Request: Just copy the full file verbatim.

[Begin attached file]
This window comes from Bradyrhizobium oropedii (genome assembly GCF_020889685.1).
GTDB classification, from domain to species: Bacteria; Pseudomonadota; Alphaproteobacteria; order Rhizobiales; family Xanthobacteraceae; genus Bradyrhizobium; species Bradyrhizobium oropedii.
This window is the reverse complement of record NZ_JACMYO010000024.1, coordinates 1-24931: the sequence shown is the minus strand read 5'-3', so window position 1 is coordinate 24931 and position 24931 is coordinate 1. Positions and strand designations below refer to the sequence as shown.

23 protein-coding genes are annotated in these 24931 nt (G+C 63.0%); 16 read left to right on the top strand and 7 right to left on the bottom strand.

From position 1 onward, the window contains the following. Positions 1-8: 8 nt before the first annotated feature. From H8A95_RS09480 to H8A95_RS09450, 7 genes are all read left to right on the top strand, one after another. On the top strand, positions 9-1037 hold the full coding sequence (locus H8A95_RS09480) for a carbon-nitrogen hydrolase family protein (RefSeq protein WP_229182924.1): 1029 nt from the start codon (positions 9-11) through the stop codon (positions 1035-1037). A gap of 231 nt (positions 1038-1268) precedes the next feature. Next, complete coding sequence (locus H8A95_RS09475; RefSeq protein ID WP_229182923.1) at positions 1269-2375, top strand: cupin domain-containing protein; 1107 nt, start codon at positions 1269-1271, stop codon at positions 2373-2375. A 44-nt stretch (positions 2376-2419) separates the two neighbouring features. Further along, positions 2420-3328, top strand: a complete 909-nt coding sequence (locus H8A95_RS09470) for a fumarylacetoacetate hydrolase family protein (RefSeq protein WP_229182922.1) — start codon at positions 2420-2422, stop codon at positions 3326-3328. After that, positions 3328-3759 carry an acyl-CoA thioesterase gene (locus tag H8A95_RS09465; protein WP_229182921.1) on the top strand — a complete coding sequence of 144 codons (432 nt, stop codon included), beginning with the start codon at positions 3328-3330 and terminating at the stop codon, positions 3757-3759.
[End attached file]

This window comes from Bradyrhizobium oropedii (genome assembly GCF_020889685.1).
GTDB classification, from domain to species: Bacteria; Pseudomonadota; Alphaproteobacteria; order Rhizobiales; family Xanthobacteraceae; genus Bradyrhizobium; species Bradyrhizobium oropedii.
This window is the reverse complement of record NZ_JACMYO010000024.1, coordinates 1-24931: the sequence shown is the minus strand read 5'-3', so window position 1 is coordinate 24931 and position 24931 is coordinate 1. Positions and strand designations below refer to the sequence as shown.

23 protein-coding genes are annotated in these 24931 nt (G+C 63.0%); 16 read left to right on the top strand and 7 right to left on the bottom strand.

From position 1 onward, the window contains the following. Positions 1-8: 8 nt before the first annotated feature. From H8A95_RS09480 to H8A95_RS09450, 7 genes are all read left to right on the top strand, one after another. On the top strand, positions 9-1037 hold the full coding sequence (locus H8A95_RS09480) for a carbon-nitrogen hydrolase family protein (RefSeq protein WP_229182924.1): 1029 nt from the start codon (positions 9-11) through the stop codon (positions 1035-1037). A gap of 231 nt (positions 1038-1268) precedes the next feature. Next, complete coding sequence (locus H8A95_RS09475; RefSeq protein ID WP_229182923.1) at positions 1269-2375, top strand: cupin domain-containing protein; 1107 nt, start codon at positions 1269-1271, stop codon at positions 2373-2375. A 44-nt stretch (positions 2376-2419) separates the two neighbouring features. Further along, positions 2420-3328, top strand: a complete 909-nt coding sequence (locus H8A95_RS09470) for a fumarylacetoacetate hydrolase family protein (RefSeq protein WP_229182922.1) — start codon at positions 2420-2422, stop codon at positions 3326-3328. After that, positions 3328-3759 carry an acyl-CoA thioesterase gene (locus tag H8A95_RS09465; protein WP_229182921.1) on the top strand — a complete coding sequence of 144 codons (432 nt, stop codon included), beginning with the start codon at positions 3328-3330 and terminating at the stop codon, positions 3757-3759.